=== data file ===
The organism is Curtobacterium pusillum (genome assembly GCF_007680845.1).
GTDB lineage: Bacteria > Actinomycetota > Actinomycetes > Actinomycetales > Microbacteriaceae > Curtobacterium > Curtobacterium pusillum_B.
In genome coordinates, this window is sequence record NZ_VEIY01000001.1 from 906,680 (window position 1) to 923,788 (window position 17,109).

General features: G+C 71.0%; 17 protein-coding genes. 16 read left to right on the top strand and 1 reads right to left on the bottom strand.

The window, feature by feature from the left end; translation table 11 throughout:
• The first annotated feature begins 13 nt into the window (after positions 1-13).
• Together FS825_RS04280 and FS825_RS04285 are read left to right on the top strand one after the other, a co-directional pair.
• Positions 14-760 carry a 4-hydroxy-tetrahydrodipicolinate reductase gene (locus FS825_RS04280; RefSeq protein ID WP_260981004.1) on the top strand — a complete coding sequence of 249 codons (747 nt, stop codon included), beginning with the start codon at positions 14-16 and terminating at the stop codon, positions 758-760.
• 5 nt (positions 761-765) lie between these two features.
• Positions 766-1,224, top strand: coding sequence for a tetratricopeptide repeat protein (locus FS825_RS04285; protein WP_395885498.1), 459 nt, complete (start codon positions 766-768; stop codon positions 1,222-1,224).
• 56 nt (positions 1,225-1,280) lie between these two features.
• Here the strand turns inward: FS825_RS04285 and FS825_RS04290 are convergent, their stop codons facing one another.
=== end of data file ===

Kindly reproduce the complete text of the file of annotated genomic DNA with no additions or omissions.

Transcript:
The organism is Curtobacterium pusillum (genome assembly GCF_007680845.1).
GTDB lineage: Bacteria > Actinomycetota > Actinomycetes > Actinomycetales > Microbacteriaceae > Curtobacterium > Curtobacterium pusillum_B.
In genome coordinates, this window is sequence record NZ_VEIY01000001.1 from 906,680 (window position 1) to 923,788 (window position 17,109).

General features: G+C 71.0%; 17 protein-coding genes. 16 read left to right on the top strand and 1 reads right to left on the bottom strand.

The window, feature by feature from the left end; translation table 11 throughout:
• The first annotated feature begins 13 nt into the window (after positions 1-13).
• Together FS825_RS04280 and FS825_RS04285 are read left to right on the top strand one after the other, a co-directional pair.
• Positions 14-760 carry a 4-hydroxy-tetrahydrodipicolinate reductase gene (locus FS825_RS04280; RefSeq protein ID WP_260981004.1) on the top strand — a complete coding sequence of 249 codons (747 nt, stop codon included), beginning with the start codon at positions 14-16 and terminating at the stop codon, positions 758-760.
• 5 nt (positions 761-765) lie between these two features.
• Positions 766-1,224, top strand: coding sequence for a tetratricopeptide repeat protein (locus FS825_RS04285; protein WP_395885498.1), 459 nt, complete (start codon positions 766-768; stop codon positions 1,222-1,224).
• 56 nt (positions 1,225-1,280) lie between these two features.
• Here the strand turns inward: FS825_RS04285 and FS825_RS04290 are convergent, their stop codons facing one another.